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Many clusters of galaxies have giant elliptical galaxies at their centers. Smaller elliptical galaxies, called dwarf elliptical galaxies, are much more common than giant ones. Most of the two dozen galaxies in the Milky Way’s Local Group of galaxies are dwarf elliptical galaxies.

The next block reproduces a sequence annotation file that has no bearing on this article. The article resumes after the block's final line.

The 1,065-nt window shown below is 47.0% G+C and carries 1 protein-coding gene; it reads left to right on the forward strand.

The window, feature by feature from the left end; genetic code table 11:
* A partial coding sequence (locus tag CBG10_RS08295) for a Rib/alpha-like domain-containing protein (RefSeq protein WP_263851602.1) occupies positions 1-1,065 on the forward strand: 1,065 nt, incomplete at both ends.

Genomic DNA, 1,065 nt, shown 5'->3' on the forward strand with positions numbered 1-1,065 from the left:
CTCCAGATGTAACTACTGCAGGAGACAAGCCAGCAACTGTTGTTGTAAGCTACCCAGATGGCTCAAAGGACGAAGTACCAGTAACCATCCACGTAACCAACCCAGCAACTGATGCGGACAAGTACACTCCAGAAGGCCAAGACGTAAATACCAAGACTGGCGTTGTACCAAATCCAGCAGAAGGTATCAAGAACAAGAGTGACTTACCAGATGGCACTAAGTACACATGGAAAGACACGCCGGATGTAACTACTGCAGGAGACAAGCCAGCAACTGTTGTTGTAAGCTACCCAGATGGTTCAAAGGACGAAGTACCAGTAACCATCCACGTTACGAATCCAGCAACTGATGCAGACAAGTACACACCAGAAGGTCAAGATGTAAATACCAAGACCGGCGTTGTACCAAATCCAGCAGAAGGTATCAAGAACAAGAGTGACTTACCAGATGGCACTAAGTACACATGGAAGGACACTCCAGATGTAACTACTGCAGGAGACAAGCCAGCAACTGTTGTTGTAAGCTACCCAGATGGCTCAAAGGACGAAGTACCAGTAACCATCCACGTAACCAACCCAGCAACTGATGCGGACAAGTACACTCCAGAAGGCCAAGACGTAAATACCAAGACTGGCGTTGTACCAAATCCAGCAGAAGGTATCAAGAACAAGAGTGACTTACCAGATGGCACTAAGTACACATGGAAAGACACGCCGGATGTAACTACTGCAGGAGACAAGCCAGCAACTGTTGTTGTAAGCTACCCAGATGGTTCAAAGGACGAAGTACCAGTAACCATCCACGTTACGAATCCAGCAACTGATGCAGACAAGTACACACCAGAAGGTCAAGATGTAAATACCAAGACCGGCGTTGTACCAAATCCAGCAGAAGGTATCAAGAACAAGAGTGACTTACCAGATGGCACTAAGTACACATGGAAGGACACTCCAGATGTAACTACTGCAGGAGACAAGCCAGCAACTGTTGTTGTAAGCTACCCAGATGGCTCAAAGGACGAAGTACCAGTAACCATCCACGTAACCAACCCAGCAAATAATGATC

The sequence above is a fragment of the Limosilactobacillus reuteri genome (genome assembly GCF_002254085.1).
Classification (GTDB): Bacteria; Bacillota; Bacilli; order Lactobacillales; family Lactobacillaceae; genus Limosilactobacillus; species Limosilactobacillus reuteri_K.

Astronomers classify elliptical galaxies by how oval they look, ranging from E0 for very round to E3 for intermediately oval to E7 for extremely elongated. The galaxy class E7 is also called S0, which is also known as a lenticular galaxy, a shape with an elongated disk but no spiral arms. Because astronomers can see other galaxies only from the perspective of Earth, the shape astronomers see is not necessarily the exact shape of a galaxy. For instance, they may be viewing it from an end, and not from above or below.


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